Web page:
Facts about prostitution in Europe

Prostitution is a form of violence against women:

  • Between 80 and 95% of persons in prostitution have suffered some form of violence before entering the system of prostitution (rape, incest, pedophilia).
  • 62% of women in prostitution report having been raped.
  • 9 out of 10 women in prostitution would like to exit the system of prostitution but feel unable to do so.
  • 68% of women in prostitution meet the criteria for Post-Traumatic Stress Disorder in the same range as victims of torture undergoing treatment.
  • According to Interpol, a pimp earns 110 000 euros per year per prostituted person.
  • Nevada, where procuring is decriminalised, sees the highest rates of rape compared to all US states.
  • For 10% of girls and 37% of boys interviewed in Denmark, it is normal to receive money or gifts in exchange of a blow job.

Prostitution and trafficking:

  • Globally, women constitute 85% of the victims of trafficking for sexual exploitation (prostitution).
  • Globally, 79% of reported trafficking in human beings is for sexual exploitation (prostitution).
  • In Europe, 76% of trafficking in human being is for sexual exploitation (prostitution). Women constitute 70% of victims of trafficking.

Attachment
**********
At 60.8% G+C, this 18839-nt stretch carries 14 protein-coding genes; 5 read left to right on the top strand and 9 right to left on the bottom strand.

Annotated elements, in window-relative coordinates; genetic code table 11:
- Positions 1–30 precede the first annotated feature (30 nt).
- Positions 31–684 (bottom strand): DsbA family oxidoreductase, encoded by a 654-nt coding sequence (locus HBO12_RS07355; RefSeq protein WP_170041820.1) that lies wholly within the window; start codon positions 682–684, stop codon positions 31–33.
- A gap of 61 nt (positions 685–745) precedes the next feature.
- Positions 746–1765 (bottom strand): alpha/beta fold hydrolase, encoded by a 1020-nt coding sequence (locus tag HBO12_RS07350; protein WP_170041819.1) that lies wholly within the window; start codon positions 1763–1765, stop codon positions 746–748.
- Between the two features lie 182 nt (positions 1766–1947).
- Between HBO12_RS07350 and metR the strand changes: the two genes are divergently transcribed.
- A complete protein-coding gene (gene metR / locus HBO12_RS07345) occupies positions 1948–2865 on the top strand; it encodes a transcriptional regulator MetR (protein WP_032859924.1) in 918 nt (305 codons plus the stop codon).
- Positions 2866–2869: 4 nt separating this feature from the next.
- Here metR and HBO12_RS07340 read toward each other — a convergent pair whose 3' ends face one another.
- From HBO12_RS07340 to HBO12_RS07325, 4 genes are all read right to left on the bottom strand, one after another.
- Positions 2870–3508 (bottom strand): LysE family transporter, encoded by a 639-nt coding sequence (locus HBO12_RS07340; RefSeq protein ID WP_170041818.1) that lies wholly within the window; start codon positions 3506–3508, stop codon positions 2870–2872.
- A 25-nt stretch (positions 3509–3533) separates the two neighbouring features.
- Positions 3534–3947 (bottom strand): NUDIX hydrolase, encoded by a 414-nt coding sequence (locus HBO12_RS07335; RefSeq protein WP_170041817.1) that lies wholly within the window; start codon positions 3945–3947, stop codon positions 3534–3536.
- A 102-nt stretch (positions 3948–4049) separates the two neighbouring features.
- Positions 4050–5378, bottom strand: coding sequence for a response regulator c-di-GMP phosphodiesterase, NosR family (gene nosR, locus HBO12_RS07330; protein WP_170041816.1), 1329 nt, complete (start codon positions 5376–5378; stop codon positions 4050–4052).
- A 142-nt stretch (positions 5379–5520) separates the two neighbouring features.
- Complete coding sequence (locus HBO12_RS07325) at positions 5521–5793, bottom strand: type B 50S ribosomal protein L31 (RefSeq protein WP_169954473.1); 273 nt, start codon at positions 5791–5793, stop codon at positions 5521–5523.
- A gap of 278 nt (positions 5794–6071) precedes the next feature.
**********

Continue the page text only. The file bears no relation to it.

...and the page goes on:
• According to the UN, trafficking in human beings is the second biggest source of illicit profits for criminals after drugs trade.

Prostitution in Sweden and the Netherlands:

  • According to the Dutch Ministry of Justice’s study ‘Daalder’, there has been no significant improvement in the situation of persons in prostitution and the use of sedatives has increased.
  • According to the same study, in the Netherlands, options for leaving the industry were in high demand, while only 6% of municipalities offer assistance.
  • The Dutch National Police Force’s study on the sector of legalised prostitution found that between 50-90% of the women in licensed prostitution “work involuntarily”.
  • In Sweden, the number of persons exploited in street prostitution has halved since 1999, while it tripled in Denmark and Norway for the same period.
  • After ten years of implementation of the Swedish legislation, 70% of the population express full support for the law.
  • In 1996, 13.6% of Swedish men said they had bought someone for prostitution purposes. In 2008, the figure had dropped to 7.8%.